There are several different types of bikini waxes popular today. Which wax is right for you and which materials you should use to complete this beauty procedure will depend on how much hair you want removed, where the hair to be removed is located and the nature of your skin. There are a few key safety and hygiene tips you should be aware of before taking on a wax for the first time to help you avoid uncomfortable side effects. Your waxing therapist will go over all of these instructions with you during the procedure to help you get started on appropriate after care.
Different Kinds of Bikini Wax
The most common type of bikini waxes is commonly known as a regular wax. This means all hair that is along the legs or sticking out of your underwear or bikini line is removed, but any hair along the pubic area is left intact. Most salons are equipped with the facilities to perform this type of waxing. When doing a regular bikini wax you may use a number of waxing products including warm, hot or sugar waxes.
The second type of bikini wax is a Brazilian wax, or the "landing strip." This type of wax removes all hair on the legs and in the pubic area, leaving a short strip along the front. Because this wax will be done near the genital area, it is recommended that you not use sugar waxes for this procedure. These are too sticky and may cause excess irritation.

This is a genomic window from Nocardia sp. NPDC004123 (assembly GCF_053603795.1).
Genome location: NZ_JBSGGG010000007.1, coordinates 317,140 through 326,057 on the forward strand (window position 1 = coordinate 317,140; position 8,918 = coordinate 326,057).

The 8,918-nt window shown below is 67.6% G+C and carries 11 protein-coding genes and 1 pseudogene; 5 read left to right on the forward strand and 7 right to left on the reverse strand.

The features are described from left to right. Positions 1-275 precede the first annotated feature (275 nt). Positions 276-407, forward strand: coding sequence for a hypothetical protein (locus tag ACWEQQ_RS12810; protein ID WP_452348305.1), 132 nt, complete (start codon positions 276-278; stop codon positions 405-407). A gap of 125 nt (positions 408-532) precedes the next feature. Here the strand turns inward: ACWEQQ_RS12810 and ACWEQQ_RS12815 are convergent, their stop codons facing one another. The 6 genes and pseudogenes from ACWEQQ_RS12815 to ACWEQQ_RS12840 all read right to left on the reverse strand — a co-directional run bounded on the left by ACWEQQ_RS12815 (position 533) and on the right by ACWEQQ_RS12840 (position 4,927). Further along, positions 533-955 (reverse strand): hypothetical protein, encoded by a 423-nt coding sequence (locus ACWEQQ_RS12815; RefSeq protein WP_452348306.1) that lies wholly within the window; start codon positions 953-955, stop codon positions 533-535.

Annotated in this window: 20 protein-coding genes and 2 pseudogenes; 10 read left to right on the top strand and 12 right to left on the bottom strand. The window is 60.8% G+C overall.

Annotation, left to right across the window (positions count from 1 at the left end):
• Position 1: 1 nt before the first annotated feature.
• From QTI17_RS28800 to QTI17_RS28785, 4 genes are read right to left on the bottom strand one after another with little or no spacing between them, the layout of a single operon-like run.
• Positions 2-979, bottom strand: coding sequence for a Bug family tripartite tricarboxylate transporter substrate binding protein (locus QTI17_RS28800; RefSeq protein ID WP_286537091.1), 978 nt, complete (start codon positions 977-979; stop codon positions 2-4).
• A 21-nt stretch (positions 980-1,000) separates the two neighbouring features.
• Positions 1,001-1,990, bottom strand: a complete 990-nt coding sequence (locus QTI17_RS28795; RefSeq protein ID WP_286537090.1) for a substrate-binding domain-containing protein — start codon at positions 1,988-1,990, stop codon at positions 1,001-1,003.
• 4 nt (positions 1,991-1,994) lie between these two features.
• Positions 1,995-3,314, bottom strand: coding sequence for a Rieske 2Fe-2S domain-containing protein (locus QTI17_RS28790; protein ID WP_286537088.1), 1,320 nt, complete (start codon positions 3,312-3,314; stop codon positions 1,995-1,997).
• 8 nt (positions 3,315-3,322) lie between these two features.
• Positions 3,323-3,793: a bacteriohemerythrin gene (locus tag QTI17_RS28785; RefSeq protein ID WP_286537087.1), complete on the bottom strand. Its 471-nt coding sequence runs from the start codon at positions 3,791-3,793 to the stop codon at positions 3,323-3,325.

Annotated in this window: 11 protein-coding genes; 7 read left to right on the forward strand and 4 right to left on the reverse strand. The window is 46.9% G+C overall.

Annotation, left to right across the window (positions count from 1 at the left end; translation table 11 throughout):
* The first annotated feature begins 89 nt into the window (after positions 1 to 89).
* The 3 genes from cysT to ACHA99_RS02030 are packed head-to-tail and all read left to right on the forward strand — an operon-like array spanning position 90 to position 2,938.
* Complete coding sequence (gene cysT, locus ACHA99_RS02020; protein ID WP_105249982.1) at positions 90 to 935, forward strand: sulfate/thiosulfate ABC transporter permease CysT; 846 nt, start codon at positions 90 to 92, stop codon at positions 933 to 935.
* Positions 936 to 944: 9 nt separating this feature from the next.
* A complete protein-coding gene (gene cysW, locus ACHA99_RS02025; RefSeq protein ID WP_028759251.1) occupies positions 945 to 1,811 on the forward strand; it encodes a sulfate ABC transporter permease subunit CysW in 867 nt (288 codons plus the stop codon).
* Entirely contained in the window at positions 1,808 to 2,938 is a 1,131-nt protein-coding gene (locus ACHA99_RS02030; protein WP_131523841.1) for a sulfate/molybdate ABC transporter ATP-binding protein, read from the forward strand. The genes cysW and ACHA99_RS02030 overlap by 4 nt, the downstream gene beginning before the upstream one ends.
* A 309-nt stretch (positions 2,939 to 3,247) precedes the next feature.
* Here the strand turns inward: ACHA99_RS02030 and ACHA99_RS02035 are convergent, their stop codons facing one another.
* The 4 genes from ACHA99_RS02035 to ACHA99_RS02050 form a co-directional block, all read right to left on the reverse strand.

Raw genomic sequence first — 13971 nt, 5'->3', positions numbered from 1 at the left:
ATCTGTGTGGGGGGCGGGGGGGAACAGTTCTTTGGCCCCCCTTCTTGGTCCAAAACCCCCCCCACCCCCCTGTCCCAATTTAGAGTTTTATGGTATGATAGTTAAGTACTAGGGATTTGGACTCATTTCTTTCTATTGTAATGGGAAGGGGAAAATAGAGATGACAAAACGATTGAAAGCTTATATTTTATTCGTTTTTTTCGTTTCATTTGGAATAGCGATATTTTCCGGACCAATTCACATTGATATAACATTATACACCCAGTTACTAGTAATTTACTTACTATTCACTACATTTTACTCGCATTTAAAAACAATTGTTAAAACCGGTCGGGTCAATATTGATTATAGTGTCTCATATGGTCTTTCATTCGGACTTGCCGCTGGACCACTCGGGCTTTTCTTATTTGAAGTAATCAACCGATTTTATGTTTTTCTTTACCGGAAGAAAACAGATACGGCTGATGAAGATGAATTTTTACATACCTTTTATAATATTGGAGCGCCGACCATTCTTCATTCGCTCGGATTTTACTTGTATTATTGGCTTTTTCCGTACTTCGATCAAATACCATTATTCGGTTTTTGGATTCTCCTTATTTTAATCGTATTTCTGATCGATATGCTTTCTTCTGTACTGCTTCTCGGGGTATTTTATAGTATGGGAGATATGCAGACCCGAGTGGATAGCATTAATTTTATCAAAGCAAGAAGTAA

The final type of bikini wax is the Hollywood, where all hair in the pubic area is removed. Like the Brazilian wax, this wax should not be done with a sugar wax as it is too sticky and may cause irritation to the genital area. A cream wax is commonly recommended for these two types of waxes as they are the most gentle.
When receiving a Hollywood or Brazilian wax, you will typically be treated in a private room with a personal therapist who can address any personal questions or needs that you might have. In most cases you will also be given a pair of paper or disposable undergarments to wear so you do not have to remain fully exposed throughout the entire procedure.
Get Prepared for Waxing
Before you visit your salon for a waxing, take an aspirin. This medication should be taken approximately 45 minutes before your procedure to help reduce the chance of pain and inflammation. The ideal time to schedule a waxing appointment is between 3-5 p.m. This is the portion of the day that offers the highest pain threshold so you will not be as sensitive to the procedure.
You will also want to avoid scheduling your wax within the three day timeframe before you start your period. Many waxing salons also refuse to take clients that are on their period. In addition to the health concerns that are raised during your menstrual cycle, your skin in the pubic area is more sensitive during this time period and may be more prone to injury.
In order to ensure that your hair is the right length for a wax, most wax therapists recommend that you shave it around three weeks before your appointment. Those planning on a Brazilian or regular wax will need to trim your hair so it is between ? and ? inches in length. This will ensure that your hair is the proper length to be pulled out easily while minimizing the potential damage to your skin.